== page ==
- An Iranian drone was shot down by Israeli forces
- An Israeli jet was then shot down over Syria
- Israel's involvement in Syria goes deeper than airstrikes
- It has been solidifying control over southwestern Syria for years
On Saturday morning, an Israeli jet was shot down over Syria by regime air defenses, marking the first time an Israeli jet has been shot down during the Syrian war.
According to an Israeli military spokesman, the jet was sent deep into Syria in order to strike an Iranian drone control facility near Palmyra. Earlier, an Iranian drone was reportedly intercepted over Israeli airspace.
The shooting down of the Iranian drone and Israeli jet is a major escalation in the proxy war between Iran and Israel taking place in Syria. And while major news outlets latch onto the military footage of an Israeli helicopter blowing up a drone, or of the fire engulfing wreckage of the Israeli jet, other forms of escalation have received far less attention but are more telling of the extent to which the Israeli/Iran conflict has steadily grown and become protracted.
While Israel has periodically sent jets to strike Iranian targets around Syria, it has also carried out an occupation of southwestern Syria that is now quietly expanding many miles beyond the Israeli-controlled area of the Golan Heights.
At its core, the Israeli policy of intervention in Syria has been to stem any military threat from Assad’s regime or Iran. Iran, for its part, supports Assad with a host of logistical assistance and supplies, in addition to using Hezbollah, an Iran-backed militia, as an effective ground force.
Both Israel and Iran see the war in Syria as a platform from which geopolitical power can be gained.
Buffer Zone 1.0: The Golan Heights
An Israeli flag on a tank in the Golan Heights (AFP/FILE)
As a response to the growing Iranian military presence in Syria, Israel began establishing a small buffer zone in the Golan Heights in Syria. The Golan Heights is a small, contested mountainous region lying between Israel, Lebanon and Syria.
The buffer zone has included a direct military presence, the support of local militias that function as Israeli-backed border police and community outreach.
The establishment of the buffer zone received significant attention in 2015, when it was revealed that Israel was treating injured Sunni extremists from groups such as al-Nusra Front, which had former ties to al-Qaeda.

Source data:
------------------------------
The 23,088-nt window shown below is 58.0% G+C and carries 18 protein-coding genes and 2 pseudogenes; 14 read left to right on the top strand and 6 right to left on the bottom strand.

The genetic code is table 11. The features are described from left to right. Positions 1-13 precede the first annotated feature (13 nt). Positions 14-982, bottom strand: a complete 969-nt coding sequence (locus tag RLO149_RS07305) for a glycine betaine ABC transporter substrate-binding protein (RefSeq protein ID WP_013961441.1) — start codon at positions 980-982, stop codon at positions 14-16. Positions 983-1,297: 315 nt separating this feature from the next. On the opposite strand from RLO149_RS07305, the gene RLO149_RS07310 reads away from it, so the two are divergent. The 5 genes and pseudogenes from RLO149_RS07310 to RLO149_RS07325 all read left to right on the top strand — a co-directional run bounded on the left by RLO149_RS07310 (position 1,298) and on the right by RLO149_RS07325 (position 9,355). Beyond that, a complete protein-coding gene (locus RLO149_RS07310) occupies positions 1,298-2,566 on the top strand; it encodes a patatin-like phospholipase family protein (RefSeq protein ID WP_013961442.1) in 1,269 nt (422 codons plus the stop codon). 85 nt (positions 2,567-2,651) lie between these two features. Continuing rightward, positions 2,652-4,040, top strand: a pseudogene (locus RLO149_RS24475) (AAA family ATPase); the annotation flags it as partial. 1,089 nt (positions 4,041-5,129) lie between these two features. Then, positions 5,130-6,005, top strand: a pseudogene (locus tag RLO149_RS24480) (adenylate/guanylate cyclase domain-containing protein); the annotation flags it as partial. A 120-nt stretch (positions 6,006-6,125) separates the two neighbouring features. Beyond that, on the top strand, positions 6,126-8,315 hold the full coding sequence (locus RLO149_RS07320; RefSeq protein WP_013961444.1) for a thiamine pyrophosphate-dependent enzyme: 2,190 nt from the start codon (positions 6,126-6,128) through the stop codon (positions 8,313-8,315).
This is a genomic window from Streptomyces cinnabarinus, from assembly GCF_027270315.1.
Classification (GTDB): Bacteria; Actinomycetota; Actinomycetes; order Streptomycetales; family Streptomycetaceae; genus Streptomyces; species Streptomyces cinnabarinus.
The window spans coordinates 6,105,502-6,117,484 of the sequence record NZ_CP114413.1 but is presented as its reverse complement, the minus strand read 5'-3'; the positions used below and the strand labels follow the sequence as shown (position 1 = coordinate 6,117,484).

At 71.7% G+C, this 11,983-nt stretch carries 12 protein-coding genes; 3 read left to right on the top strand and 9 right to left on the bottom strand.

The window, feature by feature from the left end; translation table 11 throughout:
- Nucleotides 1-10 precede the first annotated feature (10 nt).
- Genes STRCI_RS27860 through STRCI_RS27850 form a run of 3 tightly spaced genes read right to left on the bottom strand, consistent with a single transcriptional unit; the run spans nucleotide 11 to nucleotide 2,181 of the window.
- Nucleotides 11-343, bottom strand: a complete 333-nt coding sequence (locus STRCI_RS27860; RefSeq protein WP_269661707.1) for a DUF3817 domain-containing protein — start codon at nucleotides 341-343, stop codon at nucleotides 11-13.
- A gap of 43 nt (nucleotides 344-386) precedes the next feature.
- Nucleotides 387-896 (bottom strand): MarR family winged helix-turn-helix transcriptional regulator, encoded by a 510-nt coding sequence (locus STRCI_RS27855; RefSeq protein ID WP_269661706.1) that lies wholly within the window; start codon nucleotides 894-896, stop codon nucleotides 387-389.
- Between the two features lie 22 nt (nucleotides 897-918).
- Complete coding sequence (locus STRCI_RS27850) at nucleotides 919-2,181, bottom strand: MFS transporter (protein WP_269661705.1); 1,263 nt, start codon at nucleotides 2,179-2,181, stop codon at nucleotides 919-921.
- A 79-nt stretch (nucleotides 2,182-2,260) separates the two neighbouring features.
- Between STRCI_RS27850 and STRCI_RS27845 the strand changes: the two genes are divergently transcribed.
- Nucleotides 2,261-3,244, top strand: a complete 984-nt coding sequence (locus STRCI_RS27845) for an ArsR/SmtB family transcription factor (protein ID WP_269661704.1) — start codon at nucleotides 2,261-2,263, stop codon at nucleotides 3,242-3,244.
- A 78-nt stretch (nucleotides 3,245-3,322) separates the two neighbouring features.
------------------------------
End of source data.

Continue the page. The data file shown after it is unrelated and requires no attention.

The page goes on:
Israel also sent charity and civil society organizations like Amaliah into Syria to conduct community outreach and aid. Part of Amaliah’s mission is to train local law enforcement in addition to constructing hospitals and schools.
The strategy to support the Sunni community in the Golan Heights, even its most radical contingencies, comes from an understanding that an emerging Iranian threat on Israel’s borders is much more dangerous than Sunni extremism.
According to Amos Yadlin, the former military intelligence chief, Iran and Hezbollah "are the major threat to Israel, much more than the radical Sunni Islamists, who are also an enemy."
Israel even gives direct support to a small Golani militia called Fursan al-Joulan, the Knights of the Golan. “Israel stood by our side in a heroic way,” a spokesperson for the group told The Wall Street Journal, in describing the importance of Israel’s support for the group.
The militia functions as a localized border patrol to prevent the buildup of Iranian or Hezbollah forces near Israel.
But as the Syrian war drags on and Israel senses its threats are gaining power, it has expanded the scope of its buffer zones.
Buffer Zone 2.0: Southern Syria
(Rami Khoury/Al Bawaba)
Plans are reportedly being implemented to grow Israel’s buffer zone to 40 kilometers into Syria, well beyond the Golan Heights and into the Deraa Governorate.
The expansion of the buffer zone also increases the scope of support to include agricultural, educational and health projects, according to an investigation report released by The Intercept.
Israel’s army chief of staff defended the buffer zone, “we’re pursuing several different avenues to prevent Iranian entrenchment within 30-40 km of the border… we want to get to a point where there is no Iranian influence in Syria, and this is being done in a combined military and diplomatic effort.”
The report also claims that other groups, not just the Knights of Golan, are under the control of Israel thanks to the support it provides them.
Israel’s aim to cement itself as an integral partner to Sunni communities in southern Syria reflects a larger aim to solidify its own presence in Syria for the long run.
This entails incremental changes in policy, small amounts of aid distributed, contracted infrastructure projects and coordination with groups. In other words, this type of incursion into Syria is, by its nature, quiet and spread out over a long period of time.
This is less compelling than a jet being shot down or an Iranian facility bombed, but they will prove to be much more important in understanding the balance of power between Israel and Iran in their Syrian proxy war.
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